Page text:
Local Food = Jobs + Health + Sustainability

The Economics of Food Localisation

Nick Rose

This article first appeared in the Coffs Coast Advocate, 28.5.11

Local food and food sovereignty advocates identify many social and environmental reasons as to why the shift to local food systems is necessary and urgent.

And as I discussed a few weeks ago, this message is increasingly being heard and understood in government and policy circles, if the outcomes of Australia’s first-ever National Sustainable Food Summit are a reliable indicator.

The economic benefits of food localisation are also substantial, but there is little research on this area in Australia. Thankfully, this gap is now being filled by the pioneering work undertaken in the United States by Michael Shuman and his colleagues at BALLE, the Business Alliance for Local Living Economies.

Shuman, who visited Bellingen and Coffs Harbour in 2009 as part of a speaking tour of Australia, recently co-authored a report titled, ‘The 25% Shift: The Benefits of Food Localisation for Northeast Ohio & How to Realize Them.’[1]

Michael Shuman
Michael Shuman

As the title suggests, the centrepiece of the report was an economic impact modelling exercise. The authors examined the flow-on effect of all the economic actors – households, restaurants, grocery stores, wholesalers and distributors, and food manufacturers – of the 16 counties of the Northeast Ohio region (population, 4.14 million) increasing by a quarter the percentage of their food needs with produce sourced in the region itself.

This part of the US is economically depressed, with unemployment in excess of 10%, and major centres like Cleveland losing up to half their population since the 1950s, in the wake of the downscaling of the automobile and other heavy manufacturing industries.

At the same time, the local food movement is flourishing, with hundreds of established community gardens and urban farms in Cleveland and its surrounding towns, and dozens of new ones appearing each year; a ‘diversity of agricultural systems’, including ‘robust and cohesive farming communities’ such as the Amish and the Mennonites; innovative models such as farmer-consumer co-operatives; and ‘a rich history of businesses that support [these] farms through local purchasing and investment’.  The authors highlight many examples which reveal ‘the wholesale, restaurant and institutional buying power for local foods’.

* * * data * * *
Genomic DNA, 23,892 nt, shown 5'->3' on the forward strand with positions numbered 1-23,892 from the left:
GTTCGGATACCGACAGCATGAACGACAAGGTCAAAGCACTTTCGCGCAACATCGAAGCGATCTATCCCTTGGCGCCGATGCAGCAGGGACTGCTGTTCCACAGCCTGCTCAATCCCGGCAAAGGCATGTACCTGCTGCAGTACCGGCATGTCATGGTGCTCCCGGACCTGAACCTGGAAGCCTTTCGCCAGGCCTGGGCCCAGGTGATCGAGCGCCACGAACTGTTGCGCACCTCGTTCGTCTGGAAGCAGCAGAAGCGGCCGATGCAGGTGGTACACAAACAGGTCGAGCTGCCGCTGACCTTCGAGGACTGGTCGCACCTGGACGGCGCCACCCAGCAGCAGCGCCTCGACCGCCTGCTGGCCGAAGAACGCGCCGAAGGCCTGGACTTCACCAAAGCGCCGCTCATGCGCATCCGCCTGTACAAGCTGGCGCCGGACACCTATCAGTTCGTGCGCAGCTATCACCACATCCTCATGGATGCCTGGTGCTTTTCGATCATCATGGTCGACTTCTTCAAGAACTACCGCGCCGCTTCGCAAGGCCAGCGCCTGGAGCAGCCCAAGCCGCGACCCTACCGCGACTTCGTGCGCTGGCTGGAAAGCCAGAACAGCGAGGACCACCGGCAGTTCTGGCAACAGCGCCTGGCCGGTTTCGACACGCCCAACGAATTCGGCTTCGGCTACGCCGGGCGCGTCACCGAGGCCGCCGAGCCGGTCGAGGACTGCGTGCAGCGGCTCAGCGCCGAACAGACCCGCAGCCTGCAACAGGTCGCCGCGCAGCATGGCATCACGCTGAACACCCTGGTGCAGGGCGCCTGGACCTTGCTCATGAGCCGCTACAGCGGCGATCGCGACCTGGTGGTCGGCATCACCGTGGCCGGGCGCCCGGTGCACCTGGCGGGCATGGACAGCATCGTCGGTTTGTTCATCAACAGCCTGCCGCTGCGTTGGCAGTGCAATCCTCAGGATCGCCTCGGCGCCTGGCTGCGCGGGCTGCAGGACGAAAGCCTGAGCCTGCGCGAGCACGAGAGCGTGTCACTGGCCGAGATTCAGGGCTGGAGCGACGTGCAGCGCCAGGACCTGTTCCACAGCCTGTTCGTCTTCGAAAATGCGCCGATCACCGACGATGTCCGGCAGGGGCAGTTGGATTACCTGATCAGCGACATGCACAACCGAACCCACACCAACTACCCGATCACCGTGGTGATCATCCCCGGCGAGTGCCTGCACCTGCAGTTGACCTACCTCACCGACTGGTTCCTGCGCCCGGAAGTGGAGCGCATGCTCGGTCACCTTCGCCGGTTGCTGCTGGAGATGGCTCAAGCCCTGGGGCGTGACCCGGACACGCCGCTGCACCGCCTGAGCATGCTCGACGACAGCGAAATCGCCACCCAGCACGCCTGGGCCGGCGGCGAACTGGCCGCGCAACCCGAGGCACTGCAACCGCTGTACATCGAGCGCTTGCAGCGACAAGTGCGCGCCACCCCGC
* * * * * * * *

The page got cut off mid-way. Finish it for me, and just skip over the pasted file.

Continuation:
So what did the study find? The conclusions were startling, showing that the 25% shift could:

  • ‘create 27,664 new jobs’, slashing the unemployment rate by an eighth;
  • ‘increase gross regional output by $4.2 billion’ and local and state revenues by $126 million;
  • ‘significantly improve air and water quality, lower the region’s carbon footprint, attract tourists, boost local entrepreneurship, and enhance civic pride’; and
  • ‘increase the food security of hundreds of thousands of people and reduce near-epidemic levels of obesity and type-II diabetes.’

Given its well-deserved reputation as a pioneer in local food, and given the thousands of dedicated individuals and businesses already working in the sector, one could be forgiven for thinking that the 25% shift would happen just by sheer momentum. But the authors highlight several weaknesses and barriers, including extensive poverty, significant numbers of food deserts, infrastructure gaps in wholesale, distribution and processing, a sceptical public, a lack of financial support for existing initiatives, and supply constraints.

Shuman and his colleagues are not fazed by the challenges, and offer 50 recommendations for how they can be overcome. These include innovative financing initiatives such as ‘revolving loan funds, municipal food bonds and a local stock market’; the creation of local business alliances to ‘facilitate peer learning and joint procurement co-operatives’; and the ‘deployment of a network of food-business incubators and ‘food hubs’ to ‘support a new generation of local food entrepreneurs.


This excellent study covers much more ground than I have described here; and anyone with a keen interest in this area should spend some time reading it.

[1] The full report is available for download at the following address: http://www.neofoodweb.org/sites/default/files/resources/the25shift-foodlocalizationintheNEOregion.pdf